• Multiple rows of suturing may be necessary to achieve satisfactory repair and symmetry.

  • The use of tape is used to apply pressure on the previously elevated skin overlying the sternum post op.

  • Compressive dressings and a pressure bra are also helpful and or a thongbra.



                                        

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                              Patient After Symmastia Repair and Downsizing of Implants

 

 

 

Recovery from symmastia is longer than traditional breast augmentation, and special considerations need to be adhered to during this time. There is slightly more pain associated with this surgery, however pain medications manage any pain episodes. It is important to take your medication as prescribed, and to keep all post operative appointments with your plastic surgeon, so he can chart your recovery.

Drinking plenty of fluids will help with keeping you hydrated, and also will help with the swelling. Bed rest and taking things very easy should be first and foremost. Some patients can bounce back from this procedure within a couple of week; however every patient is different with their pain tolerance.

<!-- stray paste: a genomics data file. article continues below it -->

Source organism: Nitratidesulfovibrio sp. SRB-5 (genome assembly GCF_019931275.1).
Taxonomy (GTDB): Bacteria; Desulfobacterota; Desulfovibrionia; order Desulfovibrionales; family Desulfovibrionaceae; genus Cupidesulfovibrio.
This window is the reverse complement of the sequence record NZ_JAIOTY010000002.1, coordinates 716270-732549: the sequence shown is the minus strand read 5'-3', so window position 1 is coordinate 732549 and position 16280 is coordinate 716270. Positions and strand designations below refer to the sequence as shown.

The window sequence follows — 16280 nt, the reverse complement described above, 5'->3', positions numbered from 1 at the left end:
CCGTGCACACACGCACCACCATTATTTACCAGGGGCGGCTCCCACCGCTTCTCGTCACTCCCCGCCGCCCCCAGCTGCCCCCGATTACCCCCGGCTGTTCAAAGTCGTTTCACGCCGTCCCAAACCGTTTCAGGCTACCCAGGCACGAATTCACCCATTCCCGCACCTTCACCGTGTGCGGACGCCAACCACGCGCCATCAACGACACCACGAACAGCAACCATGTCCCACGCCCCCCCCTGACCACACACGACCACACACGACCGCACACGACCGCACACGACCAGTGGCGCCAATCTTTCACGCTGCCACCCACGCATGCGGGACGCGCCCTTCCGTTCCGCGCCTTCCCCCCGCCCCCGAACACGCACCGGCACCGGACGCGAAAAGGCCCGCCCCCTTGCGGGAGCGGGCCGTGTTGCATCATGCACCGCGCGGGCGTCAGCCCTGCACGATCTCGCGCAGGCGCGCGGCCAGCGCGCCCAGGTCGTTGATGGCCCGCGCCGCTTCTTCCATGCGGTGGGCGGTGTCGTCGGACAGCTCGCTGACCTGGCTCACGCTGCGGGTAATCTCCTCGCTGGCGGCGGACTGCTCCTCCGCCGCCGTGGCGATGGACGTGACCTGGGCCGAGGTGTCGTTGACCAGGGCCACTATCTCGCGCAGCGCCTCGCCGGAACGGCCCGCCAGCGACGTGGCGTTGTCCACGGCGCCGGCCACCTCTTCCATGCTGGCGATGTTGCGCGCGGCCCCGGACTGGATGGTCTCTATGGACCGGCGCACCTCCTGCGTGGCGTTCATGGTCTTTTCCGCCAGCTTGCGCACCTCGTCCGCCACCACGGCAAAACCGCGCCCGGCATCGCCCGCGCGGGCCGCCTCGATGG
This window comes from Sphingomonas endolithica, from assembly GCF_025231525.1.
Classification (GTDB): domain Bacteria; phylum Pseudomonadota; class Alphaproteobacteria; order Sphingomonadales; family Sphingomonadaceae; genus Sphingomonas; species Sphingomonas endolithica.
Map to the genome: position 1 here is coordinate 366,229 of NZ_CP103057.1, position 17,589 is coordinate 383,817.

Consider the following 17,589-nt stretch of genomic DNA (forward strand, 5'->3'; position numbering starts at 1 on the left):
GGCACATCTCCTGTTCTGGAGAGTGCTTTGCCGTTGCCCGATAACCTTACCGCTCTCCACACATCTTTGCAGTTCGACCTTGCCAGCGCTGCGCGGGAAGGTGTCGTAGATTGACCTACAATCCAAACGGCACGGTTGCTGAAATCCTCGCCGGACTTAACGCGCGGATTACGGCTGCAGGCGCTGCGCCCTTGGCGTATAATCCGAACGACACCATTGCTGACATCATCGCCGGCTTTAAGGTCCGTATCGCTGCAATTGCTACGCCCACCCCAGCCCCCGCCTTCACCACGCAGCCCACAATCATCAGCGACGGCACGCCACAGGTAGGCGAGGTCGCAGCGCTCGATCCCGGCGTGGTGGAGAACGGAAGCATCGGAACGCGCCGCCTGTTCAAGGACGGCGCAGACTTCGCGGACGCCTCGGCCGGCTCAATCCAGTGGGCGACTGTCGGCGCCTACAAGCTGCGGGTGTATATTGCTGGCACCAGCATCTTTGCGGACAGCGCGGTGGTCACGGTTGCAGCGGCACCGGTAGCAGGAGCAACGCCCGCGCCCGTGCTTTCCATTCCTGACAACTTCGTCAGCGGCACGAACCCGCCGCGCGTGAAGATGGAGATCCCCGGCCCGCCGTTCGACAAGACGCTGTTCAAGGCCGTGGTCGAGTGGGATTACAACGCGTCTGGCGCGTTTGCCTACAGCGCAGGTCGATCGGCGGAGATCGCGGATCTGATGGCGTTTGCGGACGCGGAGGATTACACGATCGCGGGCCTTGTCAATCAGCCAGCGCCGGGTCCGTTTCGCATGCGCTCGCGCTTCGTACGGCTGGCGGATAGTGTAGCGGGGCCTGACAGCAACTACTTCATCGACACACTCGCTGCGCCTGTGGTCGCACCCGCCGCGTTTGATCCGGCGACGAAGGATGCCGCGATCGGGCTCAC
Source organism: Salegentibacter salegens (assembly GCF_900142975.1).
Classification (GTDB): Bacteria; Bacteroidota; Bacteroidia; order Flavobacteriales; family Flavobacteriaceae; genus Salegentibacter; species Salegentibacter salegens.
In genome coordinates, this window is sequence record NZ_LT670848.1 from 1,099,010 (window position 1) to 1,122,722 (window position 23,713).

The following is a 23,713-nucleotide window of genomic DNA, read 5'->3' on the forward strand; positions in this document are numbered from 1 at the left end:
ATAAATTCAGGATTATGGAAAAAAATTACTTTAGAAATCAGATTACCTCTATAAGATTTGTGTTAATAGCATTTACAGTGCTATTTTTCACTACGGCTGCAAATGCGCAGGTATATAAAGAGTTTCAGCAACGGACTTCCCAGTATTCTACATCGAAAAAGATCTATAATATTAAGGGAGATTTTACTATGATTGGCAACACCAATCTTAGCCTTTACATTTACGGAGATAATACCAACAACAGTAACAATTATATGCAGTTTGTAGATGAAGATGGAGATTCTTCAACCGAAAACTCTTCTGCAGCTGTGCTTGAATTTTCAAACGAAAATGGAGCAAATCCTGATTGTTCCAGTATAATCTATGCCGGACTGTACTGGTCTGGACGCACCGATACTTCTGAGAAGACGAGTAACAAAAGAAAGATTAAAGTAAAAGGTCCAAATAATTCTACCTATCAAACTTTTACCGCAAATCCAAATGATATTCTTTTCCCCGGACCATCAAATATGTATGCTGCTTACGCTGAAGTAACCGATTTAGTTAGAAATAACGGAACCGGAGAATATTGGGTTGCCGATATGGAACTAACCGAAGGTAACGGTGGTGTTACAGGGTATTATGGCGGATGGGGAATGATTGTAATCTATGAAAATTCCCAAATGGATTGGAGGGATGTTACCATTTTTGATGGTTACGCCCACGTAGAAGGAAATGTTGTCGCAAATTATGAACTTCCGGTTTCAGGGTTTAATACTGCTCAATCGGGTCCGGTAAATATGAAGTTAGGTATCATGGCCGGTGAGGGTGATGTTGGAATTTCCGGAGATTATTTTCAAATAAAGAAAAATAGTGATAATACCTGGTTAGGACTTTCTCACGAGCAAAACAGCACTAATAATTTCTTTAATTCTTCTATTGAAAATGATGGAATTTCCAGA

More than likely you will be fitted into a special bra or a thongbra during your post operative period. The “thong bra” is used to stabilize the area after the symmastia repair. This will allow the sutured area between the breasts to heal properly without excessive pressure being applied to the area. Your will be instructed to wear your thongbra for at least two – six months depending on the severity of the symmastia.  Wearing the thongbra this way will help apply constant pressure on the repair so that it has the best odds in healing with keeping the area stable.

 

 

                                                

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                                    Patient wearing thong bra after Symmastia revision surgery

 

 

You will not be able to shower until your sutures are removed as most like to keep the sutures dry, and your plastic surgeon could have used drains to help with the swelling. To read more about drains, please go to this link.

After a symmastia repair, the implant placement on the chest wall could be a little bit higher. This is caused from swelling and also all the suturing that was done.  In time, the implants will drop into a much more natural position.